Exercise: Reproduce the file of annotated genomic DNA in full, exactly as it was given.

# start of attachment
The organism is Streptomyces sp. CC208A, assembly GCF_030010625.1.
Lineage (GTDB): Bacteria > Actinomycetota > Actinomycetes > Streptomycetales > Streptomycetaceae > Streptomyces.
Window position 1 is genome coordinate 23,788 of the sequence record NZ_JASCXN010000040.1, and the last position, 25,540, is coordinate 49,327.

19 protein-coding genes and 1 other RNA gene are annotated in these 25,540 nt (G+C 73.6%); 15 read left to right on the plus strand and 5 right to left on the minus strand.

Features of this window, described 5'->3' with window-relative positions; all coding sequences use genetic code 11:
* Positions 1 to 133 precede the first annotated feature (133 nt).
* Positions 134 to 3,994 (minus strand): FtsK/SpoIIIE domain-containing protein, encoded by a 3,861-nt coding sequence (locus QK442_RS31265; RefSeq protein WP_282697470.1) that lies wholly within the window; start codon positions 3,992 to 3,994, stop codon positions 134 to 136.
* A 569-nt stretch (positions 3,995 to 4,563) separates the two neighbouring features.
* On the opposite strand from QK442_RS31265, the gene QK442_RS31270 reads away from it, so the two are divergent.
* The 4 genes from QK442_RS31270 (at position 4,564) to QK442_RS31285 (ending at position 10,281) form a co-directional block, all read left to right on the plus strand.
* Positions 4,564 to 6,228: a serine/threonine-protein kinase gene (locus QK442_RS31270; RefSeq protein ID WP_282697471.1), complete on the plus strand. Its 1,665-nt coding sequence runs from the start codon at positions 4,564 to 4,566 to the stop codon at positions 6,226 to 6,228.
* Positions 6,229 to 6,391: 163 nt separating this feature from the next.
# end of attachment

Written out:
The organism is Streptomyces sp. CC208A, assembly GCF_030010625.1.
Lineage (GTDB): Bacteria > Actinomycetota > Actinomycetes > Streptomycetales > Streptomycetaceae > Streptomyces.
Window position 1 is genome coordinate 23,788 of the sequence record NZ_JASCXN010000040.1, and the last position, 25,540, is coordinate 49,327.

19 protein-coding genes and 1 other RNA gene are annotated in these 25,540 nt (G+C 73.6%); 15 read left to right on the plus strand and 5 right to left on the minus strand.

Features of this window, described 5'->3' with window-relative positions; all coding sequences use genetic code 11:
* Positions 1 to 133 precede the first annotated feature (133 nt).
* Positions 134 to 3,994 (minus strand): FtsK/SpoIIIE domain-containing protein, encoded by a 3,861-nt coding sequence (locus QK442_RS31265; RefSeq protein WP_282697470.1) that lies wholly within the window; start codon positions 3,992 to 3,994, stop codon positions 134 to 136.
* A 569-nt stretch (positions 3,995 to 4,563) separates the two neighbouring features.
* On the opposite strand from QK442_RS31265, the gene QK442_RS31270 reads away from it, so the two are divergent.
* The 4 genes from QK442_RS31270 (at position 4,564) to QK442_RS31285 (ending at position 10,281) form a co-directional block, all read left to right on the plus strand.
* Positions 4,564 to 6,228: a serine/threonine-protein kinase gene (locus QK442_RS31270; RefSeq protein ID WP_282697471.1), complete on the plus strand. Its 1,665-nt coding sequence runs from the start codon at positions 4,564 to 4,566 to the stop codon at positions 6,226 to 6,228.
* Positions 6,229 to 6,391: 163 nt separating this feature from the next.